The past couple of weeks, I have been studying the life of David and Saul. The story has all of the twist and turns of an action packed thriller. There is betrayal, a love story, and heartache. I’ve read this story dozens of times, and while I know exactly where it’s going and precisely how it ends, different themes jump out of its pages with each revisit. Generally, I comb through David’s life and look for the similarities and the differences to that of my own. Every time I finished reading the story, I came to the same conclusion: I want to be like David. I want to be a woman after God’s own heart. How noble.
However, this time when reading the script, I felt more like Saul: abandoned by God.
Conceptually, I know that God will never leave me nor forsake me, but this season has been rough. I have been in a constant state of longing, waiting, and wondering when I will, if ever I will, hear the voice of God again. I felt like I understood David when he wrote, “Why Lord do you stand far off?” Saul was anointed king of Israel and later rejected by God because he did not adhere to the instructions given to him by the prophet Samuel. Another lesson- never underestimate the consequences of disobedience. Later Samuel was sent by the Lord to go and anoint David, the son of Jesse, as the new King of Israel. Now David did not immediately inherit the kingdom, he spent the next fifteen years running for his life from Saul. Saul was relentless, he wanted blood, and who could blame him? History has taught us just how paranoid kings are concerning their thrones, willing to do anything to protect it. Remember, King Herod who ordered babies killed because he caught wind that another king was being born. Saul was no different. He was king and perhaps thought that if he killed David he could retain his kingship. Unfortunately for Saul, God is God and his plan would not be derailed because he was having a tantrum. I was Saul. I was having an adult sized tantrum. While I have never been anointed queen, rejected, and gone on a murderous rampage, I have been envious. For the better part of the last 12 months my primary question has been, “Why them and not me?” How rudimentary.
I have watched countless people walk into blessing after blessing and have wondered why not me? It is very difficult to be happy for someone and envious of them at the same time. I would endeavor to conclude that happiness and envy are mutually exclusive. When studying the lives of these two men, I find that they both made serious mistakes and were disobedient. The difference was how they responded when confronted. David was teachable, repentant, and sincere. Saul was not. David faced many dark days, but during his dark time, he turned to the Lord. I would turn to the Lord too, but then would turn right back around and fall back into a envious rage and ask the same old tired question, “Why them and not me?” Back where I started.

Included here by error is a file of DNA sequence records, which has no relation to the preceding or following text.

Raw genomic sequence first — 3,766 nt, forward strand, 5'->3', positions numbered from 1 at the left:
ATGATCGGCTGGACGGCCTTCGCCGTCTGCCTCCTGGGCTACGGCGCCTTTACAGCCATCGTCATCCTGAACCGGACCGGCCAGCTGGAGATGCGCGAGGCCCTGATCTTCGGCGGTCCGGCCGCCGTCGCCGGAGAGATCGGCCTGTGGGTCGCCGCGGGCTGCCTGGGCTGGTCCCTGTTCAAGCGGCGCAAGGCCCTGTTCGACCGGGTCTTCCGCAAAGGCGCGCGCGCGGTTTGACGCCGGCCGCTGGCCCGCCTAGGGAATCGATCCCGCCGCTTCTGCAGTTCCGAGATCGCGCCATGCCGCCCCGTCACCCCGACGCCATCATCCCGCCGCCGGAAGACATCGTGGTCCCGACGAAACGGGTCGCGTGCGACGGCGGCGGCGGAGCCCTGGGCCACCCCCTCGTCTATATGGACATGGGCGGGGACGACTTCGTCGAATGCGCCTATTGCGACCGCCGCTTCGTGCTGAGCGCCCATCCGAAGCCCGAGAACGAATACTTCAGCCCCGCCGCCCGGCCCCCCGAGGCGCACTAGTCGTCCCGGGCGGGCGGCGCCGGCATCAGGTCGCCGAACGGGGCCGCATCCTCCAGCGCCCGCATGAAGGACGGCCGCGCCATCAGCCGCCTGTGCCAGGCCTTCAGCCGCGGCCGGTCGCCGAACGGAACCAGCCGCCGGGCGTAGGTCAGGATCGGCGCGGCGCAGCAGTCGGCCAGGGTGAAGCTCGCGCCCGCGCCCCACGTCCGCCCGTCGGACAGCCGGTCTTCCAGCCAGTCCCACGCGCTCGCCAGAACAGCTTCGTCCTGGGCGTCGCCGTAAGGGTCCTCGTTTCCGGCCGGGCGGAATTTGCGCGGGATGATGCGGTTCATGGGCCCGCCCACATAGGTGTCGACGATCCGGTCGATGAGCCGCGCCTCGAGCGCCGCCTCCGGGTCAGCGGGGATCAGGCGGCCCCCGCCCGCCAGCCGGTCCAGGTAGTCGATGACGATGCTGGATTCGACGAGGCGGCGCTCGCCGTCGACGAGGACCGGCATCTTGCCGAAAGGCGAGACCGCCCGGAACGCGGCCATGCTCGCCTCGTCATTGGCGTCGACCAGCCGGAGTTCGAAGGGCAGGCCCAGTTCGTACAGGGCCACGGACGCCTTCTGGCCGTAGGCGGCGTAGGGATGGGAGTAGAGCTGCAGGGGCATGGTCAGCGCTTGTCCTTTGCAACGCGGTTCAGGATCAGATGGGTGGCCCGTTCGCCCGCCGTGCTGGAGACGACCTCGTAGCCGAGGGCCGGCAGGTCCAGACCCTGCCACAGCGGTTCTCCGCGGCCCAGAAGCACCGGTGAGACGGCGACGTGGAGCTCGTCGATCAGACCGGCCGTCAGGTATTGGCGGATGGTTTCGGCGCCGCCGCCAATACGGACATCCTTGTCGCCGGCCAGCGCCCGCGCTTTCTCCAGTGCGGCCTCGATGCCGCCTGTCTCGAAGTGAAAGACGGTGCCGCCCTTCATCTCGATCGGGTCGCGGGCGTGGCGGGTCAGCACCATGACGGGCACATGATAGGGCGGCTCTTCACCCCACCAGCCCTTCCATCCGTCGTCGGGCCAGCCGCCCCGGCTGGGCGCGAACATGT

How does one honestly rid them self of envy? Saul had his lucid moments but soon fell back into his old ways. I don’t want to be like that. I don’t want to be the type of woman who cannot be happy for another woman’s success because I feel like I am not successful. But how do you do that?
These days I pray harder. Whenever I feel myself falling back into wanting what someone else has, I pray. I tell myself that I don’t want what someone else has, I want what’s mine. I want to be like David: a woman after God’s own heart. If that is what I want, then I have to be teachable, repentant, and sincere. Day after day, time after time, I discover cross after cross, pick them up and venture to follow Christ. In the past when reading this story, it has been so easy to judge Saul and say what he should have done. Easy to judge his character, or lack-thereof. Easy to see him as the lesser of the two men. And here I am, all these years later, perhaps more spiritually adept than I have ever been, and I find that I have more in common with Saul.